Eventually we paid our bill and left the dining room. On the way out we studied the old photos on display. There was an historic line-up of beauty queens in their long, old-fashioned bathing costumes. Whispering to Ken, I pointed them out, “They enjoyed their days in the sun… and here they are memorialized.” He nodded as he replied, “Indeed we have our time.” He was quiet for a long pause and then he observed, “Donna we are seeing both ends of the spectrum today, a 100th birthday marking a milestone near the end of a very long life, while those little sand castle builders back there are experimenting and learning as they begin their life journeys. It’s remarkable.”
I knew what he meant, that this is our time now and it is precious. He took my hand and we walked on. On the way back we stopped to admire the progress the sand artist had made. We could see that Casper the Friendly Ghost was emerging out of the sand while the gaggle of excited children had swelled significantly. There must have been about nine of them, all of whom, by now, were busily at work on their own elaborate creations. One little girl called breathlessly to the sand artist, “Richard, is this good. Is this enough sand?”
He replied with a grin. “It’s perfect.” As he went back to smoothing out his ghost.
I laughed. ”Ken there is a real life Pied Piper! He is not only creating a delight for we who stroll by, but he is graciously entertaining all those little kids in a very unique way.” My phone camera was in my pocket, but it did not feel right to insert myself into the scene by taking a photo. Honestly, it was just too precious. I needed to let it be what it was.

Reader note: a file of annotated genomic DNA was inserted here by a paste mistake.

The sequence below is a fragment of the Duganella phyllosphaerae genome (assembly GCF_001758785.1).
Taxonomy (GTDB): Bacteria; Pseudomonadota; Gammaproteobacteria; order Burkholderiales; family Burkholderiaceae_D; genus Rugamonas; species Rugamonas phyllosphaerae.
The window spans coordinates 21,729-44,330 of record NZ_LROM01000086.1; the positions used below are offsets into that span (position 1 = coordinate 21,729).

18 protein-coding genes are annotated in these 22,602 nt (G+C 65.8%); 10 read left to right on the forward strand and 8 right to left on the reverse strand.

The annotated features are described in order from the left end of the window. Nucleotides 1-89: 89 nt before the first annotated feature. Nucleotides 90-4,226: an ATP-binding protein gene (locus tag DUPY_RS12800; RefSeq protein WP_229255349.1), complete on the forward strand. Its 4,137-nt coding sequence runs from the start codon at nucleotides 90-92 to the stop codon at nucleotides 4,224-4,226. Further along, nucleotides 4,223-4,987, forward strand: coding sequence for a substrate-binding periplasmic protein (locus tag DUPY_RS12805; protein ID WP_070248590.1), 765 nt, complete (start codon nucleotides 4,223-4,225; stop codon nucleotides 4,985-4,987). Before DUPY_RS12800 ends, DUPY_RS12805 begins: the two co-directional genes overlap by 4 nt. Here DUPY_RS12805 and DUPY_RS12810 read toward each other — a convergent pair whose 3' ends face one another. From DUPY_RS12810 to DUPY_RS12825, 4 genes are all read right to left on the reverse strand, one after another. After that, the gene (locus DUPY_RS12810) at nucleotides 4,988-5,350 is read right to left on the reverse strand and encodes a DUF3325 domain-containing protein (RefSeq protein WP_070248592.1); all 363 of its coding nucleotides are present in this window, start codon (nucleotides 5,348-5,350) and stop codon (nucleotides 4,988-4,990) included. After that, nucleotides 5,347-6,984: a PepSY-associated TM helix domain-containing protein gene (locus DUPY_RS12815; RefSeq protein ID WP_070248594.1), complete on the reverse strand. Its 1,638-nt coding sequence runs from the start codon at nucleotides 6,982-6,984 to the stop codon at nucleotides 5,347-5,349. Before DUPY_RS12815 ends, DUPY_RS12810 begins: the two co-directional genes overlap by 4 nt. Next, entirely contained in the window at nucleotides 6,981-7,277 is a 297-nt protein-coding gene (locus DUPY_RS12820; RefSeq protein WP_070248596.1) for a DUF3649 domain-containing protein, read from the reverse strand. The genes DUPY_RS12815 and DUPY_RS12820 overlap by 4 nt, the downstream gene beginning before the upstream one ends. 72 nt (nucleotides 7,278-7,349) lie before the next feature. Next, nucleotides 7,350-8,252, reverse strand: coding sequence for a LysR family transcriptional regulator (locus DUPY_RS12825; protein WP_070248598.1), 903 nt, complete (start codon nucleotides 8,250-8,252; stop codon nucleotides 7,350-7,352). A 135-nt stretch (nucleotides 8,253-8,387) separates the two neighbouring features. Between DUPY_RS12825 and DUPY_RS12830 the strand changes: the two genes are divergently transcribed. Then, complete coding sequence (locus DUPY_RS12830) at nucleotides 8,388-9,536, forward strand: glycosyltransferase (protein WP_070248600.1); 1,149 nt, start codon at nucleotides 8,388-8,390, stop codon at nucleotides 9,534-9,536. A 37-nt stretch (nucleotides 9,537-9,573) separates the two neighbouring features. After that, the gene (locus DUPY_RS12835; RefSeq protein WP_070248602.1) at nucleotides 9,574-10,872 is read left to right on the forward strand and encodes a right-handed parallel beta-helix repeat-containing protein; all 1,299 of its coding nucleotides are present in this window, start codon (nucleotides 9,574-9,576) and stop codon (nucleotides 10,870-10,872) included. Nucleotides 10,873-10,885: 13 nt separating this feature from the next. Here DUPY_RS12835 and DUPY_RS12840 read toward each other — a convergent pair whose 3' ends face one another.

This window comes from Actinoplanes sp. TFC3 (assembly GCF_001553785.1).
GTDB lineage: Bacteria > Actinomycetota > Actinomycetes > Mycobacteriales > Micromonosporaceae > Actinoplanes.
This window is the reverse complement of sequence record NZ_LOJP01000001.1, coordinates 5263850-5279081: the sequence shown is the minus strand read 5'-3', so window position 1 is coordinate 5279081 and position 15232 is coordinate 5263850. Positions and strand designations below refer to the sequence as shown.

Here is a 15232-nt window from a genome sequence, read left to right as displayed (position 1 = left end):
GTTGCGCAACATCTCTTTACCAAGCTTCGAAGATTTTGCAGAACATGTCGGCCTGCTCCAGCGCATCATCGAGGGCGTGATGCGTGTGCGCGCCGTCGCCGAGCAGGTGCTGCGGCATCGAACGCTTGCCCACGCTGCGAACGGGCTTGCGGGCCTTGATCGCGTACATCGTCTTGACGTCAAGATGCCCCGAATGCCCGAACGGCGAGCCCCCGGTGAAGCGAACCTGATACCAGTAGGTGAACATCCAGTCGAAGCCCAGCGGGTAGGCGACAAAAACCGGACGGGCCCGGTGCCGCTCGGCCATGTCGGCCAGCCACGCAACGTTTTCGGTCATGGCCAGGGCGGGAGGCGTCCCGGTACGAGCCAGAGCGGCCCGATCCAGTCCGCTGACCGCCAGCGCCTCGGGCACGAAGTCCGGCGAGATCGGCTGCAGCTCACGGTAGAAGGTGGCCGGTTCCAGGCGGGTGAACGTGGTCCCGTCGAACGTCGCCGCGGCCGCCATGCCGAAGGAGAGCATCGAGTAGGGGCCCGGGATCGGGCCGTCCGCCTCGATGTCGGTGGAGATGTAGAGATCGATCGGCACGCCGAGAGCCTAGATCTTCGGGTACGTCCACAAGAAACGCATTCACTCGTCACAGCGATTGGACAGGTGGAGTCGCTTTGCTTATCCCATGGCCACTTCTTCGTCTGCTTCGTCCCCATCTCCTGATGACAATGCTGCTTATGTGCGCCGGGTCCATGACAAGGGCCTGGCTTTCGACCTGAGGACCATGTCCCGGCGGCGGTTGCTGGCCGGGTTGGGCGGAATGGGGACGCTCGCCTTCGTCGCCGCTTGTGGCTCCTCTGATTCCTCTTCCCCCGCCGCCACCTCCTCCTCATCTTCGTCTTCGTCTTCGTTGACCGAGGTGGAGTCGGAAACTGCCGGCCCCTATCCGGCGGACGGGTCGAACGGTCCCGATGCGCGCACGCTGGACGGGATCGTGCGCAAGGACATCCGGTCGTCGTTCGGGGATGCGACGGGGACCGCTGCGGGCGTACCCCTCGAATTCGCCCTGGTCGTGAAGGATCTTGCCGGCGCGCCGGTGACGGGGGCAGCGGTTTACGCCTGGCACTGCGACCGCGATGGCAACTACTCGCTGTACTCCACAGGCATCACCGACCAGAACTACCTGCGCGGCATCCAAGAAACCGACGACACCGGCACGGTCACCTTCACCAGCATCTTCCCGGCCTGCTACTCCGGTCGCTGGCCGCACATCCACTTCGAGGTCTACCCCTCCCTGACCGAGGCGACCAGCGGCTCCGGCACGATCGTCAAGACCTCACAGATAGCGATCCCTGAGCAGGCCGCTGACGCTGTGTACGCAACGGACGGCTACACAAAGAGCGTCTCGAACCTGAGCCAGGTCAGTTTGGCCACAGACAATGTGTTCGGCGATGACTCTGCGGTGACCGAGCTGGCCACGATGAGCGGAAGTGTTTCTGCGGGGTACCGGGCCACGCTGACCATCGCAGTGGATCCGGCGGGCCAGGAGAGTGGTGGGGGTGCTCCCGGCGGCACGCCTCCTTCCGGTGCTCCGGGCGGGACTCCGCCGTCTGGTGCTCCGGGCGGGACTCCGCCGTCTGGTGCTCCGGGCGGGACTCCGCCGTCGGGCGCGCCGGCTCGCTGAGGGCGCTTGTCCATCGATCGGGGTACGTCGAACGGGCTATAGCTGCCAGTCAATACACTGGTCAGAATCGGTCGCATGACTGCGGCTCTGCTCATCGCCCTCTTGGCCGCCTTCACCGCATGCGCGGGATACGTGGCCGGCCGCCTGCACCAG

Of course when I got home I realized I wanted to share with you what an enchanting “adventure” we had on Saturday, and how important it is that we be mindful of all the beauty and joy that is surrounding us. There is so much pain in our world, I think it is important that we do what we can to alleviate it while seeking to strike a balance so that it does not pull us all the way down. It is still our time now and it is precious.
In retrospect I have considered the others with whom we interacted on our brief adventure. I thought how so many of them were making a difference, making the world a bit better. There was a young woman with a seven-month old Golden Retriever, Nash, a twin to our Ginger. We exchanged a heartwarming talk about our dogs with her; that waiter made our day better by sharing of his love for his son. We met Gary, a working artist with a paint brush in hand, who shared a photo of one of the 18 full length knitted coats his wife had created for him, his most prized possessions. Lastly, bearing witness to a real life Pied Piper at work, a man taking time to inspire children, all has to add up to the fact that each of us in our own way can help to make the world better, one little kindness at a time.
As I sign off, I’m including a few photos collected in my phone from other sandcastle, beach visits to Balboa Island and some of my own castle builders when they were young. I hope you have been the beneficiary of some enchanting interactions of late. Whatever they are, I would love to hear about it. My best, donna